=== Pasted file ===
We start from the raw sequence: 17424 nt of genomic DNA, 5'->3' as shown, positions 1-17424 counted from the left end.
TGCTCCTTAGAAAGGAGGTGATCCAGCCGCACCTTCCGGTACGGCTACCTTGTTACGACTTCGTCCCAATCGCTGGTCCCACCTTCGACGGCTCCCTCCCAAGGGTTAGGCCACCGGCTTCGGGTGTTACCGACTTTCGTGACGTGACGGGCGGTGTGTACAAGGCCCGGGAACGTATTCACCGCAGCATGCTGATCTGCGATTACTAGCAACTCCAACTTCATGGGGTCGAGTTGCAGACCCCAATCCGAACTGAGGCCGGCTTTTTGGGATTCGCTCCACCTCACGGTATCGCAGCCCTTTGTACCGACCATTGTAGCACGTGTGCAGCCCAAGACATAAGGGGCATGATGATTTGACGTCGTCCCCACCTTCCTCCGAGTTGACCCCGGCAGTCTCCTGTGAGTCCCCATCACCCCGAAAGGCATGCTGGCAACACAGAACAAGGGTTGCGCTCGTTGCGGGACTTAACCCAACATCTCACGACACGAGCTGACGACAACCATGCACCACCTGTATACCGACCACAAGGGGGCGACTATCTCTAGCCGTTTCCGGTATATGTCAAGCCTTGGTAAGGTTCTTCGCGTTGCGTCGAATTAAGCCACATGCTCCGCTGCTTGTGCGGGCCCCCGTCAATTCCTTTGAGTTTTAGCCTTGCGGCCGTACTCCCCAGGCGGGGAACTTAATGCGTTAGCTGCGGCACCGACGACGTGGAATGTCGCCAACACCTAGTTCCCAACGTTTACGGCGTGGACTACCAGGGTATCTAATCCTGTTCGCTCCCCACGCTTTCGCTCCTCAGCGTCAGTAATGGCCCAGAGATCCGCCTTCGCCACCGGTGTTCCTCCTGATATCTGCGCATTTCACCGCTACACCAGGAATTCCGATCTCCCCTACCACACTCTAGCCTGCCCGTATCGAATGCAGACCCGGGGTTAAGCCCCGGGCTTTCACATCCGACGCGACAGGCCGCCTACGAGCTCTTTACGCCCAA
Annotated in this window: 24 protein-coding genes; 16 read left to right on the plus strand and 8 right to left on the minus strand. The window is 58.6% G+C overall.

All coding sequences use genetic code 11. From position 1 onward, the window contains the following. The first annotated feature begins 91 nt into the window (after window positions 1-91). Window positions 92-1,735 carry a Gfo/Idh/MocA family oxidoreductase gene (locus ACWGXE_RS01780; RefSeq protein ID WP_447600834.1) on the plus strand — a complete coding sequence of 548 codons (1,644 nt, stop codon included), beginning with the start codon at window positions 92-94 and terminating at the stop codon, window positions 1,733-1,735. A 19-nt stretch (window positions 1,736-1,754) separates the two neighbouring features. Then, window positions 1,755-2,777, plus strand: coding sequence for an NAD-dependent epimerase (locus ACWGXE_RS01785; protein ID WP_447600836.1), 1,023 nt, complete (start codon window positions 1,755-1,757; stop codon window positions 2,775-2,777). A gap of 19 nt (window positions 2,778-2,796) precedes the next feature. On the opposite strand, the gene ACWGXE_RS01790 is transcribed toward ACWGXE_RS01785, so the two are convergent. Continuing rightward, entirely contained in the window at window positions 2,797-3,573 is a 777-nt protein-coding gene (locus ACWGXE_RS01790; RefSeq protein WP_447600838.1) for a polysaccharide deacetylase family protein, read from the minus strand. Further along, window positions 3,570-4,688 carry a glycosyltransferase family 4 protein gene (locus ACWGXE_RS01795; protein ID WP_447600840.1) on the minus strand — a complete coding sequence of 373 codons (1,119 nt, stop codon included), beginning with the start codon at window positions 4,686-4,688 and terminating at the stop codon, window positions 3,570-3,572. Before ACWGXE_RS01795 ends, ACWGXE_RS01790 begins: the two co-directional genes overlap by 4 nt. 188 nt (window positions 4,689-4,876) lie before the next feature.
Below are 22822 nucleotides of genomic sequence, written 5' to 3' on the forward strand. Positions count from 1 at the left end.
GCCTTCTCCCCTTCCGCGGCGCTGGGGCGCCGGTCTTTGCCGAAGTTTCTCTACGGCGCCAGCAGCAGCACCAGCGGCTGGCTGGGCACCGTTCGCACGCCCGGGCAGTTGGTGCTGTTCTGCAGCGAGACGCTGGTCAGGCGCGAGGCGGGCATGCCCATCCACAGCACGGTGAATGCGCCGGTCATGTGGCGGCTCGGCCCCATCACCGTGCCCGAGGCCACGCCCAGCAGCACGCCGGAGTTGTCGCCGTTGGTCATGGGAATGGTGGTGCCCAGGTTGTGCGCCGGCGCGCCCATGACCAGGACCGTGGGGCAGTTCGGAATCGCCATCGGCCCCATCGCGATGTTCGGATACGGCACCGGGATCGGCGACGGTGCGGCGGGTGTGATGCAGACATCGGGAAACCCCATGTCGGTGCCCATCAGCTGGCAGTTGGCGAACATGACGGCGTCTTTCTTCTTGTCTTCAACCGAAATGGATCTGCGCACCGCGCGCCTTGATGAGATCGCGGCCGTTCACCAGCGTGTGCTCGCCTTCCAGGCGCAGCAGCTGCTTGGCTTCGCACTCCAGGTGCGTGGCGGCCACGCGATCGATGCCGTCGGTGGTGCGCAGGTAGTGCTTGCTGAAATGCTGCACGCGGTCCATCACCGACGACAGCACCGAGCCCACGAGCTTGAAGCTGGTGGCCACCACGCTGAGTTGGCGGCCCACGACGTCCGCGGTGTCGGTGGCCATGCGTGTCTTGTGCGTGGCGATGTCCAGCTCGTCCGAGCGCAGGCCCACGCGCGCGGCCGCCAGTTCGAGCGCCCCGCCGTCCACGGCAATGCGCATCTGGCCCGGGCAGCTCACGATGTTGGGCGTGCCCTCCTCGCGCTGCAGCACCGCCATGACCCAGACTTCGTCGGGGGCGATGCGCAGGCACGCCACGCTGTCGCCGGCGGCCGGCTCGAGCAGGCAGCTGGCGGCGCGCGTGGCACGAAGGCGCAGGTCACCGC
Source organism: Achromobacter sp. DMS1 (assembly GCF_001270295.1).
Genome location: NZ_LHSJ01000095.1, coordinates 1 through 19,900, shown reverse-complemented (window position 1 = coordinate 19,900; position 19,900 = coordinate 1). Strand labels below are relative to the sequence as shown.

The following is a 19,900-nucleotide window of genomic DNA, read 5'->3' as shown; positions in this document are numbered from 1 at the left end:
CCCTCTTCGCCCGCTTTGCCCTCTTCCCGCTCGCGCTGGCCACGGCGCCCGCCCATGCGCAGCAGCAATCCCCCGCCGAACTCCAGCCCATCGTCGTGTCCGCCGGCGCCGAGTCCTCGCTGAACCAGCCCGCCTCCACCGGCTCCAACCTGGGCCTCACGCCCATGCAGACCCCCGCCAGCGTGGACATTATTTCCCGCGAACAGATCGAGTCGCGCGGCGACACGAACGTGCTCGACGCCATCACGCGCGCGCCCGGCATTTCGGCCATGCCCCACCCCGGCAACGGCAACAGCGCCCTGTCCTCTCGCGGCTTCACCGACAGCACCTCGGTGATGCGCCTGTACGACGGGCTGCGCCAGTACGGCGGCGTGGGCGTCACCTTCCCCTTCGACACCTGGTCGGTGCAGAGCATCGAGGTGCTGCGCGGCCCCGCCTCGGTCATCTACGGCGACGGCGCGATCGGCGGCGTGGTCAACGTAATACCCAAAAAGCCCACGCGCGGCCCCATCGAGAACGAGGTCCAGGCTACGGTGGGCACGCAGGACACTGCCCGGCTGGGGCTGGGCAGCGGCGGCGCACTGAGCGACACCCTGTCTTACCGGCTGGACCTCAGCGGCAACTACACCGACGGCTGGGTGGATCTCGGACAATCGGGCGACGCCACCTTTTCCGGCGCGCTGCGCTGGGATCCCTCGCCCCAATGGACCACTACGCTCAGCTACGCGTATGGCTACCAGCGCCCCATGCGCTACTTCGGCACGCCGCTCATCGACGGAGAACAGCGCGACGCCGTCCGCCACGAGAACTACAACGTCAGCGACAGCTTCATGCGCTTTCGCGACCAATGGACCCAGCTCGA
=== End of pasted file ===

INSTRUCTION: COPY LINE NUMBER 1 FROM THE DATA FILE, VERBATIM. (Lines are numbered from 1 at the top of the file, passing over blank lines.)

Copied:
We start from the raw sequence: 17424 nt of genomic DNA, 5'->3' as shown, positions 1-17424 counted from the left end.